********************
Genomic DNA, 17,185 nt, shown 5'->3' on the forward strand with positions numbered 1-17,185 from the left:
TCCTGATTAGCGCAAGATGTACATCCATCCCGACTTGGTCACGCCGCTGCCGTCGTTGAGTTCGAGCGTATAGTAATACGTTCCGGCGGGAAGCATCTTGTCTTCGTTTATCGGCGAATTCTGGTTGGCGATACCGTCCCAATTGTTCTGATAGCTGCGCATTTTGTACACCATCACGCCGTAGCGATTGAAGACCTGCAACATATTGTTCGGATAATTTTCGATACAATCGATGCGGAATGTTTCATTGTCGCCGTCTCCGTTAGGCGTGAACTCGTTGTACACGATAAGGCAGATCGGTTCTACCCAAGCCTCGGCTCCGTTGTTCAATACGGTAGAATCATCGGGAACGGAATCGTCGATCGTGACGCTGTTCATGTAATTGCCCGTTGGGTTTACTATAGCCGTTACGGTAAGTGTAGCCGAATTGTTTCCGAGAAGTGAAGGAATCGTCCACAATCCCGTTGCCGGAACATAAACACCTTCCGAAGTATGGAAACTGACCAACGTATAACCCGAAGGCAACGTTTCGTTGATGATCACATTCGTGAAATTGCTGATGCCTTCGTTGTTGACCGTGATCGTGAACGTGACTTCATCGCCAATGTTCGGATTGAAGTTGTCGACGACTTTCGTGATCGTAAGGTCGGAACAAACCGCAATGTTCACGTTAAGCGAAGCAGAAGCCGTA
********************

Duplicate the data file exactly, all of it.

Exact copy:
Genomic DNA, 17,185 nt, shown 5'->3' on the forward strand with positions numbered 1-17,185 from the left:
TCCTGATTAGCGCAAGATGTACATCCATCCCGACTTGGTCACGCCGCTGCCGTCGTTGAGTTCGAGCGTATAGTAATACGTTCCGGCGGGAAGCATCTTGTCTTCGTTTATCGGCGAATTCTGGTTGGCGATACCGTCCCAATTGTTCTGATAGCTGCGCATTTTGTACACCATCACGCCGTAGCGATTGAAGACCTGCAACATATTGTTCGGATAATTTTCGATACAATCGATGCGGAATGTTTCATTGTCGCCGTCTCCGTTAGGCGTGAACTCGTTGTACACGATAAGGCAGATCGGTTCTACCCAAGCCTCGGCTCCGTTGTTCAATACGGTAGAATCATCGGGAACGGAATCGTCGATCGTGACGCTGTTCATGTAATTGCCCGTTGGGTTTACTATAGCCGTTACGGTAAGTGTAGCCGAATTGTTTCCGAGAAGTGAAGGAATCGTCCACAATCCCGTTGCCGGAACATAAACACCTTCCGAAGTATGGAAACTGACCAACGTATAACCCGAAGGCAACGTTTCGTTGATGATCACATTCGTGAAATTGCTGATGCCTTCGTTGTTGACCGTGATCGTGAACGTGACTTCATCGCCAATGTTCGGATTGAAGTTGTCGACGACTTTCGTGATCGTAAGGTCGGAACAAACCGCAATGTTCACGTTAAGCGAAGCAGAAGCCGTA